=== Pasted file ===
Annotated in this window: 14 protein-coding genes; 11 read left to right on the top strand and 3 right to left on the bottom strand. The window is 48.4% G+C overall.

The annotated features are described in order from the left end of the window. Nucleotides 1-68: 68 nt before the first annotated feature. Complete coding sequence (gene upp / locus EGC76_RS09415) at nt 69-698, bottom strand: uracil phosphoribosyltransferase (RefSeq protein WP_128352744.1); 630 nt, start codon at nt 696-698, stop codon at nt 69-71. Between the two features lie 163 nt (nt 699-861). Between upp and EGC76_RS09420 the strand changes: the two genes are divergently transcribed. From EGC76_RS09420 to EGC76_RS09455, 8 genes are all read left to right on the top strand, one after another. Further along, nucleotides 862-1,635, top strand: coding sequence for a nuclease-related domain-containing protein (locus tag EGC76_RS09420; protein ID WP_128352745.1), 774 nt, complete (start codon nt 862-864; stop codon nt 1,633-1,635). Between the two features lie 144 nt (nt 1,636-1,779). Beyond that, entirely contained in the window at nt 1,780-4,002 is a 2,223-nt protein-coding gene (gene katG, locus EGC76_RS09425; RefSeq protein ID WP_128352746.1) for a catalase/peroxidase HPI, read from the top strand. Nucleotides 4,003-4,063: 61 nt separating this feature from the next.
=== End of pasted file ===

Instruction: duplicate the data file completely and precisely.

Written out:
Annotated in this window: 14 protein-coding genes; 11 read left to right on the top strand and 3 right to left on the bottom strand. The window is 48.4% G+C overall.

The annotated features are described in order from the left end of the window. Nucleotides 1-68: 68 nt before the first annotated feature. Complete coding sequence (gene upp / locus EGC76_RS09415) at nt 69-698, bottom strand: uracil phosphoribosyltransferase (RefSeq protein WP_128352744.1); 630 nt, start codon at nt 696-698, stop codon at nt 69-71. Between the two features lie 163 nt (nt 699-861). Between upp and EGC76_RS09420 the strand changes: the two genes are divergently transcribed. From EGC76_RS09420 to EGC76_RS09455, 8 genes are all read left to right on the top strand, one after another. Further along, nucleotides 862-1,635, top strand: coding sequence for a nuclease-related domain-containing protein (locus tag EGC76_RS09420; protein ID WP_128352745.1), 774 nt, complete (start codon nt 862-864; stop codon nt 1,633-1,635). Between the two features lie 144 nt (nt 1,636-1,779). Beyond that, entirely contained in the window at nt 1,780-4,002 is a 2,223-nt protein-coding gene (gene katG, locus EGC76_RS09425; RefSeq protein ID WP_128352746.1) for a catalase/peroxidase HPI, read from the top strand. Nucleotides 4,003-4,063: 61 nt separating this feature from the next.